We Win Drug Prevention Program Presents at Alabama School for the Blind
On Tuesday, October 26, high school students at Alabama School for the Blind (ASB) heard a presentation from the We Win Drug Prevention Program. Ivi McDaniel, a substance abuse counselor for Fresh Start Recovery Ministries and director of We Win Recovery, and Tee Jay Wilson, owner and director of Fresh Start Recovery Ministries, presented on the dangers of drugs, alcohol, and addiction.
McDaniel opened the presentation, titled “Drugs are Everywhere,” with the perception that modern media is selling the idea that drugs and alcohol are okay. When asked, the majority of the ASB students in the room had consumed media, including music, video games, and social media, that highlighted drug or alcohol use in a positive light.
During the presentation, McDaniel also asked the students why people would do drugs. A variety of answers were given but the majority touched on wanting to get rid of mental or emotional pain. McDaniel went on to note how this made her sad. When she was going up and at the beginning of her career, the majority of answers revolved around popularity and wanting to have fun. But somewhere along the way, culture began to shift with students as young as Kindergarten noting this desire to get rid of mental or emotional pain.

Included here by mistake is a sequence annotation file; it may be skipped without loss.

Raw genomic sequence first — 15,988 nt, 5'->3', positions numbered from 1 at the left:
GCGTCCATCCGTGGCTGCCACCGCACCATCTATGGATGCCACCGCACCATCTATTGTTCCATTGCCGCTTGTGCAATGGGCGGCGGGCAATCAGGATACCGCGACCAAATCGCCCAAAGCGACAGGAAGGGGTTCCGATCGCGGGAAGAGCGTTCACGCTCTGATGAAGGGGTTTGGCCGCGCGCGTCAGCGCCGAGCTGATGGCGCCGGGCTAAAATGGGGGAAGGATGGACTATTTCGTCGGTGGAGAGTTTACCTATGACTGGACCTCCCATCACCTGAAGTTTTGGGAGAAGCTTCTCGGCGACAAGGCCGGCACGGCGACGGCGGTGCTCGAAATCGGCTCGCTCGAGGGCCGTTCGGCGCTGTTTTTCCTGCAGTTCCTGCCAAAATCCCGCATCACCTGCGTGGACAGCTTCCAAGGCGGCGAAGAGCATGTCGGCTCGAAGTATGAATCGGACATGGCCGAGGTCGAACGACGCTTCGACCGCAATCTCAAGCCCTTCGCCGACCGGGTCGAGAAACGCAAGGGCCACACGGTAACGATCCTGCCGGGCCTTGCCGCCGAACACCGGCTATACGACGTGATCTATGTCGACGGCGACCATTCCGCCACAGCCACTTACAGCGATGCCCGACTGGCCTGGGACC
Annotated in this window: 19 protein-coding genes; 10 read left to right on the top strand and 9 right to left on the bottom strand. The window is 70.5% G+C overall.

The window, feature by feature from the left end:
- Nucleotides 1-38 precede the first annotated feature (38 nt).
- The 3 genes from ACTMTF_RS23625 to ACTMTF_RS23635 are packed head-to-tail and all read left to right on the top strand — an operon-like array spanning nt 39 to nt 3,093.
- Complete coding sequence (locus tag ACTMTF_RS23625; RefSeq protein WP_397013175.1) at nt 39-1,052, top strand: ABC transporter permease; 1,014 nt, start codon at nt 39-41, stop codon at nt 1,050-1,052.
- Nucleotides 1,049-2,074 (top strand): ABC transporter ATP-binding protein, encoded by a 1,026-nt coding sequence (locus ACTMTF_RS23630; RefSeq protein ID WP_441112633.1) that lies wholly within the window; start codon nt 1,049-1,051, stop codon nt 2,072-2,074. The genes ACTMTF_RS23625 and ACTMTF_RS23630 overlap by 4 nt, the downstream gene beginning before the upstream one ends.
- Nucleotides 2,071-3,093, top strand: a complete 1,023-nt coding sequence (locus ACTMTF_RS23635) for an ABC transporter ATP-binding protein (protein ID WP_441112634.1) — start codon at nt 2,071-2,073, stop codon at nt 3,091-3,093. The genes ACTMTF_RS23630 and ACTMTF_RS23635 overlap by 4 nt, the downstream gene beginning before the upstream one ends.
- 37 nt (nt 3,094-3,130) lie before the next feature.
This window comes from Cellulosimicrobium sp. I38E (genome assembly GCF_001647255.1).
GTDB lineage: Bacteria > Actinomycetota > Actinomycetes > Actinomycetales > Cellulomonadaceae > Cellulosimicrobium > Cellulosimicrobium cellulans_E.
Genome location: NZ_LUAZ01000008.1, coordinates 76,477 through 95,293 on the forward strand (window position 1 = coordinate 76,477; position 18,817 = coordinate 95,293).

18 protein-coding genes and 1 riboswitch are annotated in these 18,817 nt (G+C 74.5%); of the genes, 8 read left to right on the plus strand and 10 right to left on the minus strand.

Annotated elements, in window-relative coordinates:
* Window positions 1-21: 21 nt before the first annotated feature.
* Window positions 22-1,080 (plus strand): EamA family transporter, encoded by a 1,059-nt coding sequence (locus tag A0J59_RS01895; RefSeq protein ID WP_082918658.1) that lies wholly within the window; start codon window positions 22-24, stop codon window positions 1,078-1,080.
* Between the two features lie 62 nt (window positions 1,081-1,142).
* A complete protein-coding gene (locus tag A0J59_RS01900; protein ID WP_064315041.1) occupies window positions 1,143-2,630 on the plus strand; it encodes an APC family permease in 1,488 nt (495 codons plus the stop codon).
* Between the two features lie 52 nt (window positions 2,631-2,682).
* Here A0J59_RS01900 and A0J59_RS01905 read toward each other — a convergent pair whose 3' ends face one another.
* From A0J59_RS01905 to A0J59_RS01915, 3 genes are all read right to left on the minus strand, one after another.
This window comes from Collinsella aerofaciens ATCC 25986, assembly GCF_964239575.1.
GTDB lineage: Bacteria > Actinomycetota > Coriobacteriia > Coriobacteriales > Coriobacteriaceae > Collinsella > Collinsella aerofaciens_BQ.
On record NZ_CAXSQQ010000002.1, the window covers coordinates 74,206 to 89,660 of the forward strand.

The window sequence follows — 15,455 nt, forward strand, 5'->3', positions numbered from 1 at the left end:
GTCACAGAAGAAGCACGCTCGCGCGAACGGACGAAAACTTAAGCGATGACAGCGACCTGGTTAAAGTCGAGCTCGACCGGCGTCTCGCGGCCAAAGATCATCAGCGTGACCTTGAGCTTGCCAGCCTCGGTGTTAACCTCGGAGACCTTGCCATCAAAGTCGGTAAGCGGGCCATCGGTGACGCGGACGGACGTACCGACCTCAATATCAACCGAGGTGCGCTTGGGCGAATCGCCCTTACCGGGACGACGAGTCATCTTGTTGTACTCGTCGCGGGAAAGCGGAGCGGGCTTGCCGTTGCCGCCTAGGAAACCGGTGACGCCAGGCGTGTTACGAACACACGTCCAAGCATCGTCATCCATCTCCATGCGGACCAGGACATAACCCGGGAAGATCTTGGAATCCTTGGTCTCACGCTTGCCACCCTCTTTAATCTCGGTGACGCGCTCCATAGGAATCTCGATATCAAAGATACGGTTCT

Wilson highlighted this by stating the fact that, prior to battling the COVID-19 pandemic, society was already in the midst of an opioid pandemic. It was estimated that 72,000 people were addicted to drugs prior to COVID-19. This statistic has increased by 20% in the year and a half since the COVID-19 pandemic began.
Teens who are going through the typical brain development that happens from early adolescence through the mid-20s, are more vulnerable to the risks of drug use. The increased rate of addiction in today’s society further intensifies those risks. . During this time, students who rely on drugs or alcohol to get rid of their pain are also learning to deal with their emotions in unhealthy ways that may have lasting effects. Instead, McDaniel noted, they should learn to talk to someone, such as a teacher, counselor, or parent, about how they are feeling.
Several resources were shared during the presentation including videos from the Foundation for a Drug-Free World.